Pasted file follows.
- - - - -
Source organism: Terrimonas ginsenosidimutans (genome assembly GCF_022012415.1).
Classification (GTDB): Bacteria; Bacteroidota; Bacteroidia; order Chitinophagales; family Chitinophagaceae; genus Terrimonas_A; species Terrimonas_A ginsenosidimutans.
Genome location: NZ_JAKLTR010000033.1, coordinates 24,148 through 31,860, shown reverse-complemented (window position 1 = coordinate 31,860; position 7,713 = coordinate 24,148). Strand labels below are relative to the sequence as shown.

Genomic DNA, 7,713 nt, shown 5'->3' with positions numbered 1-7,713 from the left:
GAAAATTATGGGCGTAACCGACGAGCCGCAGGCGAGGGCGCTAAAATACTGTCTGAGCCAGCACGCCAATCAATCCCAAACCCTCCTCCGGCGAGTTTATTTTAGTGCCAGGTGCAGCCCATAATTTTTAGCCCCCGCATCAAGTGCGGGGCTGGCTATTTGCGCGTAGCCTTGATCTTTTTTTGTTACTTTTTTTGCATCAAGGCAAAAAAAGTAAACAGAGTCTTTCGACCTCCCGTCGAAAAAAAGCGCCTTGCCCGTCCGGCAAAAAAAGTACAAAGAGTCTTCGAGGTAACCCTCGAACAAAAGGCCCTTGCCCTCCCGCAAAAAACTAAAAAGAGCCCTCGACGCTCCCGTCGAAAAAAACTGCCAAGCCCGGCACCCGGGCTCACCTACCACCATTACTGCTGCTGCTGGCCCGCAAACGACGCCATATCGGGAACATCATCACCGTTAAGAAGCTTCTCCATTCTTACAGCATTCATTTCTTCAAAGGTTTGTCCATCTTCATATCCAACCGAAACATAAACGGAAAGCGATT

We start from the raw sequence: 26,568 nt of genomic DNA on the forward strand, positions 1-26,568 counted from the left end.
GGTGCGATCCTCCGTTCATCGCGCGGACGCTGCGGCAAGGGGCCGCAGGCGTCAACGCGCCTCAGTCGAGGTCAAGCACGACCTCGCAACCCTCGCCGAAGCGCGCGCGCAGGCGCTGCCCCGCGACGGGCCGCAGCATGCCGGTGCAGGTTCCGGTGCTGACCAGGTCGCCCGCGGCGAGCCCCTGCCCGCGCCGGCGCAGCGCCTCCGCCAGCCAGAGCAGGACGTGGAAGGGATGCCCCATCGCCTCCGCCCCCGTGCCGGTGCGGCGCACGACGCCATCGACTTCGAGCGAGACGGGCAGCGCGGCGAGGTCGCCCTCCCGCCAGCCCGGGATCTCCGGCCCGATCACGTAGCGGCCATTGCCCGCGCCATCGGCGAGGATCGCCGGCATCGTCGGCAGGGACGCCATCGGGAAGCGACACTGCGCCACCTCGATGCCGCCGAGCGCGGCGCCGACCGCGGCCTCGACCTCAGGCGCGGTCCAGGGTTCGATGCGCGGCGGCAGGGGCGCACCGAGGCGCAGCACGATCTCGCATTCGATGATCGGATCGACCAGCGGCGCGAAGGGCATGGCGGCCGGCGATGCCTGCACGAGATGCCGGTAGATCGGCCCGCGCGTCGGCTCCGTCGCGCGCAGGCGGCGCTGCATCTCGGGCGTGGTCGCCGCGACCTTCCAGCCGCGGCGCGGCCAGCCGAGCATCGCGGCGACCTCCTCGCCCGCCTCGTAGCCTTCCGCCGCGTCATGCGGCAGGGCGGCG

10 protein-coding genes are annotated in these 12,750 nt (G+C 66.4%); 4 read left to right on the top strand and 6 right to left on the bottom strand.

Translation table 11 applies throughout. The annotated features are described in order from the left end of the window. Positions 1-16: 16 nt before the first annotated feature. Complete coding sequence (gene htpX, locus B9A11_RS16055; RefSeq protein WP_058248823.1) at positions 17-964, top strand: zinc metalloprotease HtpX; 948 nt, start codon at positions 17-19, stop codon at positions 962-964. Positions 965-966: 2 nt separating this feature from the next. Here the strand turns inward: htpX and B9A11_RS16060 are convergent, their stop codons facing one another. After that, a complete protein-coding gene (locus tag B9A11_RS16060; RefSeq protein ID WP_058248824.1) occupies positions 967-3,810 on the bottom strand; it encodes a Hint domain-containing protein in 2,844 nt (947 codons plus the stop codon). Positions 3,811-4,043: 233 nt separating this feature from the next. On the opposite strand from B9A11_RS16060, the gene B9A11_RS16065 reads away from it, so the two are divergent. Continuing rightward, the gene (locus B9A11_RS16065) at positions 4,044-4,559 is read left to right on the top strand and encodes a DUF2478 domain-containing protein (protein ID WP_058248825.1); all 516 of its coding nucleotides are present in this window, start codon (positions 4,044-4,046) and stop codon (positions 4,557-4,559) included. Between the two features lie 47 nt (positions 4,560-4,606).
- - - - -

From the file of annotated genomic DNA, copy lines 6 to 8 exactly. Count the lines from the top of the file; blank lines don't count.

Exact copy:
We start from the raw sequence: 26,568 nt of genomic DNA on the forward strand, positions 1-26,568 counted from the left end.
GGTGCGATCCTCCGTTCATCGCGCGGACGCTGCGGCAAGGGGCCGCAGGCGTCAACGCGCCTCAGTCGAGGTCAAGCACGACCTCGCAACCCTCGCCGAAGCGCGCGCGCAGGCGCTGCCCCGCGACGGGCCGCAGCATGCCGGTGCAGGTTCCGGTGCTGACCAGGTCGCCCGCGGCGAGCCCCTGCCCGCGCCGGCGCAGCGCCTCCGCCAGCCAGAGCAGGACGTGGAAGGGATGCCCCATCGCCTCCGCCCCCGTGCCGGTGCGGCGCACGACGCCATCGACTTCGAGCGAGACGGGCAGCGCGGCGAGGTCGCCCTCCCGCCAGCCCGGGATCTCCGGCCCGATCACGTAGCGGCCATTGCCCGCGCCATCGGCGAGGATCGCCGGCATCGTCGGCAGGGACGCCATCGGGAAGCGACACTGCGCCACCTCGATGCCGCCGAGCGCGGCGCCGACCGCGGCCTCGACCTCAGGCGCGGTCCAGGGTTCGATGCGCGGCGGCAGGGGCGCACCGAGGCGCAGCACGATCTCGCATTCGATGATCGGATCGACCAGCGGCGCGAAGGGCATGGCGGCCGGCGATGCCTGCACGAGATGCCGGTAGATCGGCCCGCGCGTCGGCTCCGTCGCGCGCAGGCGGCGCTGCATCTCGGGCGTGGTCGCCGCGACCTTCCAGCCGCGGCGCGGCCAGCCGAGCATCGCGGCGACCTCCTCGCCCGCCTCGTAGCCTTCCGCCGCGTCATGCGGCAGGGCGGCG

10 protein-coding genes are annotated in these 12,750 nt (G+C 66.4%); 4 read left to right on the top strand and 6 right to left on the bottom strand.